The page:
Quantum computing will upend the way the world uses the Internet.
(TNS) — On university campuses across the country, scientists and engineers are scrambling to develop a radically new kind of computing — and computers — that experts say will revolutionize online communications, encryption and search.
We're delighted to see that they could get a powerful boost from the U.S. government, thanks to welcome and bipartisan legislation advancing in Congress that would make the research a national priority.
The new field is called quantum information science, or quantum computing, and it really is that important. As one congressional staffer told us this week, "We try not to think of it as just faster computing. This is going to allow us to solve problems we never thought computers could solve."
Just how it will do that is complicated, as it involves the marriage of information science and quantum mechanics, and some of the oldest puzzles in theoretical physics. We'll dive into the details further below. But for now, trust us when we say the work will likely upend the way the world uses the Internet for tasks as routine as sending an email or making a purchase, or as complex as the national security-level encryption that keeps the nation's secrets secret.
To cite just one example, an encryption that would take a super computer days to crack could, as so-called quantum computers come online, take a matter of seconds. That has implications for everything from the efficacy of Google's search algorithms to your online bank accounts and password-protected emails to the secrets kept by the National Security Agency.
The breakthrough has to do with the way computers manipulate information. The smallest unit of information read by a conventional computer is a binary digit, or a bit. These bits are binary, meaning they signal either 1 or 0. Even such simple markers, when enough are strung together, can give computers incredibly complex directions.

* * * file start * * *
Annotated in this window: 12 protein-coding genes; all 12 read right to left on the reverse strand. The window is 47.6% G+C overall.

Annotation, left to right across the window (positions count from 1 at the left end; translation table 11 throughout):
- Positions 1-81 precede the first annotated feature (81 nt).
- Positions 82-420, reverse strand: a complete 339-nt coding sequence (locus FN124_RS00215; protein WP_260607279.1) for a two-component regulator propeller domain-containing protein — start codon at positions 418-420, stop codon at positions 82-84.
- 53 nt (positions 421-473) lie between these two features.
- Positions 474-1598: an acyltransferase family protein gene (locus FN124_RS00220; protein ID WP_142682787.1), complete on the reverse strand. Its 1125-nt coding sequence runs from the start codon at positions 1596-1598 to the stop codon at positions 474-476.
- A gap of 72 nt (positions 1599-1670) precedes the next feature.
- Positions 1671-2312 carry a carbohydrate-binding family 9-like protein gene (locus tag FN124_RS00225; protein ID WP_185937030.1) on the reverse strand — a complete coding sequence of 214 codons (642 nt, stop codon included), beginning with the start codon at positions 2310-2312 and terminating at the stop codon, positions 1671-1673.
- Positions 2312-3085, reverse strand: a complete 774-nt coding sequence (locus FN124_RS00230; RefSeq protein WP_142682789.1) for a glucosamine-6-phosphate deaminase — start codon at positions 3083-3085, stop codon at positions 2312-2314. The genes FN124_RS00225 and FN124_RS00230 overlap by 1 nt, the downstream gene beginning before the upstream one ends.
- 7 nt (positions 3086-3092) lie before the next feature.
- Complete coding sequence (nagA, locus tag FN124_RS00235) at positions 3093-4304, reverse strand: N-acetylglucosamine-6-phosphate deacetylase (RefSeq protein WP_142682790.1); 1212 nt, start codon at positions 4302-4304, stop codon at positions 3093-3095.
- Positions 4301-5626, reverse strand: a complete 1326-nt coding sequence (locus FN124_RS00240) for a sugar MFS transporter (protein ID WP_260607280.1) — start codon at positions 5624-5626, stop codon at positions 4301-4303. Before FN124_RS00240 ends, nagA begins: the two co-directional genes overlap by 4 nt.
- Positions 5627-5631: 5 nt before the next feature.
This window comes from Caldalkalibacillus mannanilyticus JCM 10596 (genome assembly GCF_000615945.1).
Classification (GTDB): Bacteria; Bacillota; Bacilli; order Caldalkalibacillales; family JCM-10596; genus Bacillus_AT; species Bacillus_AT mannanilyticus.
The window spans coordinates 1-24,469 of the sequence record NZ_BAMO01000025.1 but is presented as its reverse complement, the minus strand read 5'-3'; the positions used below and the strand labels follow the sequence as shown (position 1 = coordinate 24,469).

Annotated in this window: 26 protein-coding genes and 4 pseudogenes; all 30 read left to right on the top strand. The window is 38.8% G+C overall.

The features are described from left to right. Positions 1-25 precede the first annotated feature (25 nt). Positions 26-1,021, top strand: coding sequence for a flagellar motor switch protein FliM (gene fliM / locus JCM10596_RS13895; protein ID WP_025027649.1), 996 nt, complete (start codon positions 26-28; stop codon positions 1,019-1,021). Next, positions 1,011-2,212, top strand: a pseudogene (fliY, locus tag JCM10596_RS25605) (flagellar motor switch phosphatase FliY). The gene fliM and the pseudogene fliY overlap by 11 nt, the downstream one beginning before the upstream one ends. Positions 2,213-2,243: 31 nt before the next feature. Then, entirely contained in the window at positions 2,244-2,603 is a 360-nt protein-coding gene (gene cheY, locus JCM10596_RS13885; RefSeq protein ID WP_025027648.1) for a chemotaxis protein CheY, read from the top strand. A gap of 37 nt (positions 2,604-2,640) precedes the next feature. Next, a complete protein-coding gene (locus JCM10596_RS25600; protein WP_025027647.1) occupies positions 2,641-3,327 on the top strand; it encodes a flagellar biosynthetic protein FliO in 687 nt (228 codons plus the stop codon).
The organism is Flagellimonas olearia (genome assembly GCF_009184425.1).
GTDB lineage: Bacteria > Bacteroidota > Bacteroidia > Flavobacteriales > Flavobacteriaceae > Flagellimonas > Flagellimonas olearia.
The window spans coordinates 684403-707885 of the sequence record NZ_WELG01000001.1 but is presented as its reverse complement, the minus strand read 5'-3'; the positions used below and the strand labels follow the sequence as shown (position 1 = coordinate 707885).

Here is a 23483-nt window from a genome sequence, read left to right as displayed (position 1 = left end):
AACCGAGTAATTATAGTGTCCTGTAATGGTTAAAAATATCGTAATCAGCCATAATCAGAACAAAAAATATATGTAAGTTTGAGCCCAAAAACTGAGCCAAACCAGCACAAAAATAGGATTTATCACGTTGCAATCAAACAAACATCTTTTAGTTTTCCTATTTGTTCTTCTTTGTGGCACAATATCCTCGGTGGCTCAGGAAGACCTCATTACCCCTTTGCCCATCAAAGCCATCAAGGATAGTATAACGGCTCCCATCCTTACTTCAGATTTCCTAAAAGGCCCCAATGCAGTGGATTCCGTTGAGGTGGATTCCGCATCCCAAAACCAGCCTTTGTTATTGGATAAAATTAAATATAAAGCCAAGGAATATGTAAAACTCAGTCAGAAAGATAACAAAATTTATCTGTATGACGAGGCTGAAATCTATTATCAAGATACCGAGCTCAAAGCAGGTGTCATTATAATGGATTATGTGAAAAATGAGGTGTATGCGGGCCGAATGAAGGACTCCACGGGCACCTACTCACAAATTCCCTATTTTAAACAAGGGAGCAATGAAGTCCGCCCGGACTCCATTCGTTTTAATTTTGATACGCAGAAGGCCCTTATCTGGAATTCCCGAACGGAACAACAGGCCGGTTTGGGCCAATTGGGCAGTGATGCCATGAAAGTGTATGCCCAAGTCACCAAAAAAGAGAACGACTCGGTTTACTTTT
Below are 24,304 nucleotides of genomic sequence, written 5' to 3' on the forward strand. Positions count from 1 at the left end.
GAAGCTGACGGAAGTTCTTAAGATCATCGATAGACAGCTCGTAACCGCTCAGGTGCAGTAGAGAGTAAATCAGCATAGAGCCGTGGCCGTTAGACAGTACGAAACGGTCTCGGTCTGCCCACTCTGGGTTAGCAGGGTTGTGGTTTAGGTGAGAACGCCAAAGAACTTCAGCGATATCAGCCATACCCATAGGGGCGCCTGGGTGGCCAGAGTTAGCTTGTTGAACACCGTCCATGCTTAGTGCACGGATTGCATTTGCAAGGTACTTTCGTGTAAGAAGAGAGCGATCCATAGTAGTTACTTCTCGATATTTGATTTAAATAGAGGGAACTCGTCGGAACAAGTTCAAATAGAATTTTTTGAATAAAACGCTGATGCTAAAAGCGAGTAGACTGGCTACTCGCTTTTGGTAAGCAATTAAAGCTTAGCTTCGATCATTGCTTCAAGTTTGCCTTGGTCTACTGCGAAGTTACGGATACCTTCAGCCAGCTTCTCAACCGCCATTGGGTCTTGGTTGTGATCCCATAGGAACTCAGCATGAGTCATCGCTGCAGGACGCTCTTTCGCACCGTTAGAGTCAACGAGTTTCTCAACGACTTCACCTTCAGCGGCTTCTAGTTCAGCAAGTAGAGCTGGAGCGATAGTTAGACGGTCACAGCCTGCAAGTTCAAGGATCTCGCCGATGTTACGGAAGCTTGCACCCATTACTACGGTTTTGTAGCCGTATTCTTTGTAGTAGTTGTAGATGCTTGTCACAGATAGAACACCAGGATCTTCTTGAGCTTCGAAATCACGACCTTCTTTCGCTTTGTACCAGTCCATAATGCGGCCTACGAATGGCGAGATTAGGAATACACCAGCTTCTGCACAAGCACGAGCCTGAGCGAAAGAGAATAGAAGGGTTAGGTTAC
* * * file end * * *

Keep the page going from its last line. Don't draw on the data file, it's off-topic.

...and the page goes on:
But quantum computers use quantum digits, or qubits. Just as quantum physics has theorized that some subatomic particles are both present and not present at the same time, these qubits can be both 1 and 0 simultaneously. It can mean the difference between instructing a computer to give one answer 10,000 times, or writing one set of instructions to provide 10,000 answers.
Last month, the U.S. House of Representatives science committee unanimously advanced a bill that would instruct the administration to create 10 federal research centers aimed at speeding up development of quantum computers and related technology. The bill was shepherded by two Texans who lead the panel: chairman Lamar Smith of San Antonio and ranking member Eddie Bernice Johnson of Dallas. The U.S. Senate is working on a similar bill.
We're delighted that Congress and the White House are prioritizing this work, especially given reports that China and other nations are already ahead in their own quest to bring quantum from theory to widespread use.
It's far too soon to know where those 10 research centers will be, but we're pleased to discover that some of the most advanced work in the nation is already being done at Texas universities — including right here in Dallas. At Southern Methodist University, professor Mitch Thornton leads a team already developing ways of writing software for IBM's experimental quantum computer, one of a handful of such machines in existence.
It's not often the White House and both parties in Congress can come together on a national priority. But that's precisely what it takes for big wins in Washington. And this one could have positive impacts for generations.
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